NEW YORK (Reuters/AFP) - Veteran CBS News correspondent, a long-time member of the 60 Minutes team of journalists, was killed in a New York City car accident on Wednesday night, CBS said. He was 73.
The network had no further immediate details on Mr Simon's death.
The New York Daily News reported that Mr Simon was a passenger in a taxi or car for hire that slammed into the back of another vehicle and struck a metal barrier on Manhattan’s West Side.New York police said their officers responded to such an accident, but declined to confirm the identity of the victim until next of kin were notified.
According to the New York Post, quoting sources, the police had to cut open the cab to extricate the reporter and the cab driver, it added.
The driver of the other vehicle said the cab driver was driving in an erratic manner, and he was attended to by medics who suspected a heart attack, the New York Post reported.
Mr Simon died in hospital, where he was brought to after the accident.
Colleagues and contemporaries were quick to pay tribute.
“It is such a tragedy made worse because we lost him in a car accident, a man who has escaped more difficult situations than almost any journalist in modern times,” said CBS News Chairman and 60 Minutes executive producer Jeffrey Fager.“Bob was a reporter’s reporter. He was driven by a natural curiosity that took him all over the world covering every kind of story imaginable.“There is no one else like Bob Simon,” Mr Fager said. “All of us at CBS News and particularly at ‘60 Minutes’ will miss him very much.”
"Bob was for the last five decades, simply one of the best, in my opinion ... at getting a story, telling a story, writing a story and making it simply unforgettable,” said CNN anchor Anderson Cooper, who worked with Mr Simon at 60 Minutes. “He was a warrior-poet who loved life and loved people,” he added.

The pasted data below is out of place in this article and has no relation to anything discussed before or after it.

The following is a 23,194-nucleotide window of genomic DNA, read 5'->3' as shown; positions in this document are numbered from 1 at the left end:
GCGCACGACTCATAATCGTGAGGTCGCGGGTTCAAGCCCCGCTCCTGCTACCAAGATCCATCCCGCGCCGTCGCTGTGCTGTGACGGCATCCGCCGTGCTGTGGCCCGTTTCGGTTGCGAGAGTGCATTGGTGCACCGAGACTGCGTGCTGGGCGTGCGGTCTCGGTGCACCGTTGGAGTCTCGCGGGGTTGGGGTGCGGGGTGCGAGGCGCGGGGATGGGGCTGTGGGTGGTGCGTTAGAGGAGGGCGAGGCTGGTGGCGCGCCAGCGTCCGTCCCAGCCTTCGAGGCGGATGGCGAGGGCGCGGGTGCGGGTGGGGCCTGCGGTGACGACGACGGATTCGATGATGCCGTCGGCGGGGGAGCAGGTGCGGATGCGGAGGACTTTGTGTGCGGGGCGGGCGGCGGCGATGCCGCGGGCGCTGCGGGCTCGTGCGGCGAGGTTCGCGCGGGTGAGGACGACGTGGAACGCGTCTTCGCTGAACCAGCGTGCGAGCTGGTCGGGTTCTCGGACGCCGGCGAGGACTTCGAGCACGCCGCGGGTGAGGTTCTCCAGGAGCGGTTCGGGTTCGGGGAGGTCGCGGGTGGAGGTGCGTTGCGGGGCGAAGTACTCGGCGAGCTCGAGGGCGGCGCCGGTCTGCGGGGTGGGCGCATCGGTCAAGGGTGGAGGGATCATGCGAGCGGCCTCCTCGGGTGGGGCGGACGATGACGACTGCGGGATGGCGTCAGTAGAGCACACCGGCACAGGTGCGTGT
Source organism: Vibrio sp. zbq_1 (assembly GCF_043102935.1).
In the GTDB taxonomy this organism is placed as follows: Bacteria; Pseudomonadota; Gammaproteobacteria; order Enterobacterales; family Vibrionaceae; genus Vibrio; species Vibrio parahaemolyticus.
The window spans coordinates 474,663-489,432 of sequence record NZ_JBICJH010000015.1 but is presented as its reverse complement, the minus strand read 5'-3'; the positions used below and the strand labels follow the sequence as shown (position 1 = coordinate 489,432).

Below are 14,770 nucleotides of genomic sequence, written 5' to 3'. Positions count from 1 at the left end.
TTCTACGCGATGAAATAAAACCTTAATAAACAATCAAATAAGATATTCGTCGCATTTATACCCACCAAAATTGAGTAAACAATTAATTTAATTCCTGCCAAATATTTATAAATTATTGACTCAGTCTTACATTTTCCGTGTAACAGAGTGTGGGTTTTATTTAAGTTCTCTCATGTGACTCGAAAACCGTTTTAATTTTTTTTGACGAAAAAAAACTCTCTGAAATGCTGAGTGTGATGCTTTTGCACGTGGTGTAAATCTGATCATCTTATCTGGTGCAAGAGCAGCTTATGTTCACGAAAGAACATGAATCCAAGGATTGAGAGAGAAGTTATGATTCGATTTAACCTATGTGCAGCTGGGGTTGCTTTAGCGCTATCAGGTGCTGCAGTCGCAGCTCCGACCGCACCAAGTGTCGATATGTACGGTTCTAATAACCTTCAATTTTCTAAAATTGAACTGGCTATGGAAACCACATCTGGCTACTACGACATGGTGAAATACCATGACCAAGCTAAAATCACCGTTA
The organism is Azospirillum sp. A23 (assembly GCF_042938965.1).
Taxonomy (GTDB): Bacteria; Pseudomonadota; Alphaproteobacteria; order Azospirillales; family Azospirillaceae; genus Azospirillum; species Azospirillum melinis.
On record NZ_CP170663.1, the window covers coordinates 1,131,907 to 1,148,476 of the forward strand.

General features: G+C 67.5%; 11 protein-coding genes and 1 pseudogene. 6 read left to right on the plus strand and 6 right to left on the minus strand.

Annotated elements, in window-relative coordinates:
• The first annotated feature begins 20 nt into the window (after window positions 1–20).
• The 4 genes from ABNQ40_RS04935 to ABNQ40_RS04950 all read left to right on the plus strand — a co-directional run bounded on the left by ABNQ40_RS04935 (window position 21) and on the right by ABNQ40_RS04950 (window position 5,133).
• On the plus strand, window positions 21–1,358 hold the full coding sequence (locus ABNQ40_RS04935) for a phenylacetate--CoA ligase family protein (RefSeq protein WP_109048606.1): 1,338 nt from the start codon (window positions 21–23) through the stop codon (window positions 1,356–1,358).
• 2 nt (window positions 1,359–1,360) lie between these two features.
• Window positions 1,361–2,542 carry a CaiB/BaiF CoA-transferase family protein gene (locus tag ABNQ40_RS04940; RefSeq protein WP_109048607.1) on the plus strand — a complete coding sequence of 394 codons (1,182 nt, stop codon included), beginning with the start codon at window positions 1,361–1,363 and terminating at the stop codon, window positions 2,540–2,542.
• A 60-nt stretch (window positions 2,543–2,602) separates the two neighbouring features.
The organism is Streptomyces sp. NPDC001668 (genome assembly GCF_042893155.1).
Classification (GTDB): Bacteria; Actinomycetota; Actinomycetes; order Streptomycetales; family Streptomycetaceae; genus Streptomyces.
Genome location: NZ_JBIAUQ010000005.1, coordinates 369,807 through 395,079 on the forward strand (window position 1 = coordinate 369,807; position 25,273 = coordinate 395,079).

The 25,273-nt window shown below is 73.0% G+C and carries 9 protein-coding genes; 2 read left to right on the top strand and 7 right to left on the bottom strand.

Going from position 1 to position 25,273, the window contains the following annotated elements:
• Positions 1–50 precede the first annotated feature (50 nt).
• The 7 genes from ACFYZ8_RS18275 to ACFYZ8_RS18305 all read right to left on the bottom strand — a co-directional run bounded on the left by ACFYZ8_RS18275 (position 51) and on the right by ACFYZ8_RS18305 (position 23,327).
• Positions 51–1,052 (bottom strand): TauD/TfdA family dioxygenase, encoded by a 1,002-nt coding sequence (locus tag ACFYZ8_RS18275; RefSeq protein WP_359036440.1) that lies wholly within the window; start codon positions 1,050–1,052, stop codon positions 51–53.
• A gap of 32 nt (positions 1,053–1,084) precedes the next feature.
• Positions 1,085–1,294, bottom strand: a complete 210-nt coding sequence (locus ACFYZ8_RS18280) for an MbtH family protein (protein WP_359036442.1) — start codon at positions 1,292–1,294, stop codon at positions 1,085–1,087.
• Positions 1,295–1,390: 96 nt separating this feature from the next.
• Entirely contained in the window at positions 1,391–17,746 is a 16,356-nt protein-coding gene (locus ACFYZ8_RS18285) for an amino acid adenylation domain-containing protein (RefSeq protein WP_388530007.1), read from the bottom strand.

“#BobSimon was the best writer, in my opinion, working in broadcast news. I have admired him from the time I was a kid watching #CBSNews,” Mr Cooper also said on Twitter.
Mr Simon’s death comes during a tumultuous week in the US broadcast media world, with Daily Show host Jon Stewart announcing he is quitting and the suspension of NBC’s star anchor Brian Williams for embellishing an Iraq war story.
Mr Simon’s career spanned five decades, from covering the Vietnam War to a piece on 60 Minutes last weekend about the Oscar-nominated civil rights drama Selma.
Tall, lanky and possessed of an erudite demeanor on camera, Mr Simon has covered most major overseas conflicts from the 1960s to the present and has been a regular contributor to the weekly 60 Minutes news magazine on CBS since 1996.The 2014-2015 season was his 19th on the weekly Sunday night broadcast. He also was a correspondent on all seven seasons of 60 Minutes II until that show ended its run in 2005.He earned 27 Emmy awards for his reporting during his career, and won electronic journalism’s highest honor, the Alfred I. DuPont-Columbia University Award, for the piece Shame of Srebrencia, a 60 Minutes II report on genocide during the Bosnian War.